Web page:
The debate included discussion of Amendment 2, which sought to introduce regulation and an independent appeals process to the bailiff industry. Baroness Meacher (Crossbench), who tabled the proposal, described it as one which ‘seeks to provide some protection for vulnerable people who have suffered unacceptably at the hands of a bailiff'.
She continued: ‘We also know that hundreds of thousands of households could be confronted by bailiffs for the very first time when further cuts and caps are applied to the welfare benefits system at the end of March next year.’
Lord Lucas (Conservative), declared an interest as chairman of the Enforcement Law Reform Group, and spoke in favour of the amendment saying: ‘Without it [regulation and a complaints process], the bad practice will not disappear. The serious members of the bailiff profession very much want it to, but they need the government's help.’
Responding on behalf of the government, Lord McNally (Liberal Democrat) confirmed that the government recognised the problem of aggressive bailiff action and were looking to address the issue, with their proposals outlined in a forthcoming paper. He said: ‘I would therefore stress that it is important to await the response to the Transforming Bailiff Action consultation paper.’
Baroness Meacher thanked him for his response, but put her amendment to a vote. The division resulted in a government defeat with 187 members voting 'for' and 159 'against' the amendment.
The second division took place over Amendment 9, which addressed the requirement of probation trusts to make appropriate provision for the delivery of services to female offenders. Chairman of the Prison Reform Trust, Lord Woolf (Crossbench), tabled the amendment and outlined its debt to the 2007 report by Baroness Corston (Labour) on the vulnerabilities of women in the criminal justice system:
‘If I am wrong in what I have just said and the minister can indicate to me why, some five years after the publication of the Corston report, the amendment should not be the first recognition in legislation of what the report recommended, I will certainly consider my position further.’
Baroness Kennedy of The Shaws (Labour) supported the amendment to respond to the needs of women in the criminal justice system. She said: ‘About 80% of the women who come before the courts are victims, brought up in homes where domestic violence was part of the round or where they were sexually abused. They are more victims than many who readily bear that title. Over 60% of them suffer from mental illness and 66% are mothers with children. When we send them to prison, we actually visit the effects on whole families, bringing the care system into play. Housing is often lost and the consequences are dire.’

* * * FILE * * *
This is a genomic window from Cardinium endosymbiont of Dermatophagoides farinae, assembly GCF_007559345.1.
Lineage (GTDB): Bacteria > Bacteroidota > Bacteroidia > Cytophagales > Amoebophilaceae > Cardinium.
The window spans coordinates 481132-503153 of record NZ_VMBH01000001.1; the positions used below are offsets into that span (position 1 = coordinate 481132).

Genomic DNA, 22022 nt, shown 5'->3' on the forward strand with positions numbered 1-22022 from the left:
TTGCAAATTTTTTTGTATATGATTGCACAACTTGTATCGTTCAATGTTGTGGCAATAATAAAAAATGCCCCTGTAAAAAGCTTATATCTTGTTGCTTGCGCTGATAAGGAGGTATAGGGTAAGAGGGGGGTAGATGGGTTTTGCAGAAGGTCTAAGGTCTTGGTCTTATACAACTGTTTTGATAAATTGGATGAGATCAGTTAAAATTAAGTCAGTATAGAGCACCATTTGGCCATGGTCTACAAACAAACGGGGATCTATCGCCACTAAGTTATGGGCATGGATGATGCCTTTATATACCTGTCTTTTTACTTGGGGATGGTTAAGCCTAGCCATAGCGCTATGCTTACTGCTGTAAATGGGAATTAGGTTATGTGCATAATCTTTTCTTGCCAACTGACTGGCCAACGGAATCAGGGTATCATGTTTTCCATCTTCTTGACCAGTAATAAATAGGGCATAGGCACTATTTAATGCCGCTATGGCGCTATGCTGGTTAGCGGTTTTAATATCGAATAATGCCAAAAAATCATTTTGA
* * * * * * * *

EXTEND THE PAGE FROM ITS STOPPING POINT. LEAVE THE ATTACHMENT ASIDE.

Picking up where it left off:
Lord McNally reiterated the government’s ‘strong commitment to providing the right support for women and young adult offenders’, but argued that: ‘Local innovation is critical if we are to have effective services for these groups. I believe the system we already have strikes a good balance between local innovation and central support. I do not believe that a statutory duty is necessary to deliver this.’
Lord Woolf then put the amendment to a vote. The division resulted in a government defeat with 187 members voting 'for' and 159 'against' the amendment.
All other amendments were withdrawn as the Crime and Courts Bill completed its passage through the House of Lords. The bill will be reprinted with the Lords amendments and return to the House of Commons for consideration of amendments.
What is consideration of amendments/ping pong?
Once the bill has completed its passage through the second chamber the bill will return to the Commons where they will consider the amendments made. Both Houses need to agree to the exact wording of the bill and the bill may 'ping pong' between both houses until this happens.
When the exact wording of the bill has been agreed by both Houses the bill is ready for royal assent. Once a bill receives royal assent it becomes an Act of Parliament (proposals in the bill become law).